It’s well-known that cigarette smoking affects cardiovascular health, causing changes to blood vessels and the heart, but less is known about the impact of smoking cannabis, the university said.
“Scientists haven’t done that research with cannabis,” said Christian Cheung, a Guelph PhD student and lead author of the study.
“Cannabis is really widely used as a recreational substance all around the world and is becoming increasingly so.”
The university said Cheung and his team found “subtle but potentially important” changes in heart and artery function during their research.
They studied 35 people aged 19 to 30, half of whom have a history of consuming cannabis.
Researchers examined the stiffness and function of the subjects’ arteries and their ability to expand with greater blood flow.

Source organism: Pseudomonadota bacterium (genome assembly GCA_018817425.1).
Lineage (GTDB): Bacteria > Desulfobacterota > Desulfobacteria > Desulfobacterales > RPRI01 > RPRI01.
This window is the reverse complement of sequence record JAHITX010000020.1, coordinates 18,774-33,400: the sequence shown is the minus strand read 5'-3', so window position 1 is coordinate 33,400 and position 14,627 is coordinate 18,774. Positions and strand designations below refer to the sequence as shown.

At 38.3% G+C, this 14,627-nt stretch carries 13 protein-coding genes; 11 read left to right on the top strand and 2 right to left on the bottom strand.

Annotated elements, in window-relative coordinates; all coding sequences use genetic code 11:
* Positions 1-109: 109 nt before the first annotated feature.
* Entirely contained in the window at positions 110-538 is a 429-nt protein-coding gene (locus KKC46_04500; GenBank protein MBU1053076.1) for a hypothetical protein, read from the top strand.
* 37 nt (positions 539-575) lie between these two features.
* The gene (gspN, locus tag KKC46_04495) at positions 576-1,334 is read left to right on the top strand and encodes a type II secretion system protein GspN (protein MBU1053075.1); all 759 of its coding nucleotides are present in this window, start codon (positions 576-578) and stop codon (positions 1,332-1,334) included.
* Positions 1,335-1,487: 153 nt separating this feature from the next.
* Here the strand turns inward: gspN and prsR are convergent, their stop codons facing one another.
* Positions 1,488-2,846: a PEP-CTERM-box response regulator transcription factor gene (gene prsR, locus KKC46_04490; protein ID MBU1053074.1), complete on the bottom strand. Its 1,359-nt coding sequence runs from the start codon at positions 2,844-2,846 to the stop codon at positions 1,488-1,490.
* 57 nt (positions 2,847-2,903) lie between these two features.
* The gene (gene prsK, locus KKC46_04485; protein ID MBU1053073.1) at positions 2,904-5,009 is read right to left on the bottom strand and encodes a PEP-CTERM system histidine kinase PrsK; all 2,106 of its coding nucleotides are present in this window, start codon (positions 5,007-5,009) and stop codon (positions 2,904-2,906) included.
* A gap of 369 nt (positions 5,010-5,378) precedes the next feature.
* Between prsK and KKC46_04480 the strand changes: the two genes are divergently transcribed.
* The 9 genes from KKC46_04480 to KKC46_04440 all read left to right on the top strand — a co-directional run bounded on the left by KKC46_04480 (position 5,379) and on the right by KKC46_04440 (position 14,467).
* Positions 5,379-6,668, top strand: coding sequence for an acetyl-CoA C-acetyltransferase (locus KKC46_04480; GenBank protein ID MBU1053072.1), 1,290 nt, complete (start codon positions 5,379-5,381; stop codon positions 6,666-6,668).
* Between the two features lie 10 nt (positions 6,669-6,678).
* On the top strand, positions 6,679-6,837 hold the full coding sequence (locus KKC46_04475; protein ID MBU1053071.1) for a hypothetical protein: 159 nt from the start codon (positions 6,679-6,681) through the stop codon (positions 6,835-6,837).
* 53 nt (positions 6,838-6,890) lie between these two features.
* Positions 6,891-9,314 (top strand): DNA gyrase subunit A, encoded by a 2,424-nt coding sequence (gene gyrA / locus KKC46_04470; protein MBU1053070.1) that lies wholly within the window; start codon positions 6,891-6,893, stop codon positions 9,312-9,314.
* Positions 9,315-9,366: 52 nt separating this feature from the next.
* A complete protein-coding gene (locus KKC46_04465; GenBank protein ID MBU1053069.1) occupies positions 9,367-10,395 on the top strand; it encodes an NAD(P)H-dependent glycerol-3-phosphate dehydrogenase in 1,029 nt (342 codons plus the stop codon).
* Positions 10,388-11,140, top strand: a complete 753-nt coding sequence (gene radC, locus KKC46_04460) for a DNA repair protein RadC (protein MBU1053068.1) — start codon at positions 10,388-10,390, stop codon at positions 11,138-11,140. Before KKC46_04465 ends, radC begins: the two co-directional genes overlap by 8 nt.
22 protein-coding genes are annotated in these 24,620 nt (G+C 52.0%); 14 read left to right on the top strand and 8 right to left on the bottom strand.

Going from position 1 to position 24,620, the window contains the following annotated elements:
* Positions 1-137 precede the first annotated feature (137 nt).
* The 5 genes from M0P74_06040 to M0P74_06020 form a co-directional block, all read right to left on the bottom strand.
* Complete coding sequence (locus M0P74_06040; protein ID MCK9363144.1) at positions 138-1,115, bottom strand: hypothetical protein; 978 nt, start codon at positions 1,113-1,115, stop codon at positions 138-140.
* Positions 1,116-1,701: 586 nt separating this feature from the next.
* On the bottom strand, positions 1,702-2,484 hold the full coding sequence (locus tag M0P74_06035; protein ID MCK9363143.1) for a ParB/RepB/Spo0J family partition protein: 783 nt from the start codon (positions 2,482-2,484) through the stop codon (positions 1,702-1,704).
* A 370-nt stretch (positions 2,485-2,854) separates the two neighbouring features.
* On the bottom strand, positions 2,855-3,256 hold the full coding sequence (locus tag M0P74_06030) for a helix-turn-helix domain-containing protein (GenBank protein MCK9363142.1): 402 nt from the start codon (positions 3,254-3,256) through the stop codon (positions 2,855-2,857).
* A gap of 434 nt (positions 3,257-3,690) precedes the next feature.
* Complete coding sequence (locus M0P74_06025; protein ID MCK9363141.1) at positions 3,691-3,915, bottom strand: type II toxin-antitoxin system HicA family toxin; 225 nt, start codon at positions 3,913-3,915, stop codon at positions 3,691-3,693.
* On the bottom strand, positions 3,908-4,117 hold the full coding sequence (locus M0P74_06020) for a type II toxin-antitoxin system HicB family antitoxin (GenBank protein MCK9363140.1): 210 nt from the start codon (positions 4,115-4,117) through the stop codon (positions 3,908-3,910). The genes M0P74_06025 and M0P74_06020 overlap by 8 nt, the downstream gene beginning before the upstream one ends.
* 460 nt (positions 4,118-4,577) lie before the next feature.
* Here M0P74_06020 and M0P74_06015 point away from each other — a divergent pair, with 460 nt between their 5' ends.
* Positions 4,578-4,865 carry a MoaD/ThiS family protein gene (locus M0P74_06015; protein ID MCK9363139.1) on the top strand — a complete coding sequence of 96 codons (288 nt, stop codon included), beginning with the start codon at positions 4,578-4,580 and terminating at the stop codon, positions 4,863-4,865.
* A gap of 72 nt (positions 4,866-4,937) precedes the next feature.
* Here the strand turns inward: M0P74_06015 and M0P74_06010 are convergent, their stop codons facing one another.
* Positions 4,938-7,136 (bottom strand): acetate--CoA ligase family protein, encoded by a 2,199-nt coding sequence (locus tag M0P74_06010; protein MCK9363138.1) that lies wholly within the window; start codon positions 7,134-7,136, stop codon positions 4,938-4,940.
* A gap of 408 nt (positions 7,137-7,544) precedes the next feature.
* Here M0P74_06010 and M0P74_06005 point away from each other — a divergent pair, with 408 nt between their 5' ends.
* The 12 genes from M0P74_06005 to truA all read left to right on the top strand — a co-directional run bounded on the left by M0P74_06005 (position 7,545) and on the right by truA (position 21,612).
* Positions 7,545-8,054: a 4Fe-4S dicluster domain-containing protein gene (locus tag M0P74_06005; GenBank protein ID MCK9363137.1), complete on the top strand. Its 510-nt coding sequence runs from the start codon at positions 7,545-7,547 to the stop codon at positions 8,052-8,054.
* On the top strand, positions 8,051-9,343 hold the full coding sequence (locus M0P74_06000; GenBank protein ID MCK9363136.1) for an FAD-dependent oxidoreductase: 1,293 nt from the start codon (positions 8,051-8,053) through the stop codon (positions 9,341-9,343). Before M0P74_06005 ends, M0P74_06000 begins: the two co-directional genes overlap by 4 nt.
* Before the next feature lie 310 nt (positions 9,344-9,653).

The study showed arterial stiffness was greater in cannabis users than in non-users, and cardiac function was also lower than in non-user, but there was no change in artery dilation in response to changing blood flow.
By comparison, all three measures normally change in cigarette smokers.
The university said its researchers are planning further studies to learn about potential impacts of these changes and the risk of disease in people who use cannabis.
“This is exciting new data, suggesting that even before more overt signs and symptoms of cardiovascular disease are present, there may be more subtle indications in altered physiological function,” said Dr. Jamie Burr, a professor in the Human Performance and Health Research Lab.
“It also paves the way to our next studies, aimed at understanding the direct effects of cannabis consumption, and how this may interact with common stressors of everyday life, like exercise.”
The study has been published in the Journal of Applied Physiology and can be found here.
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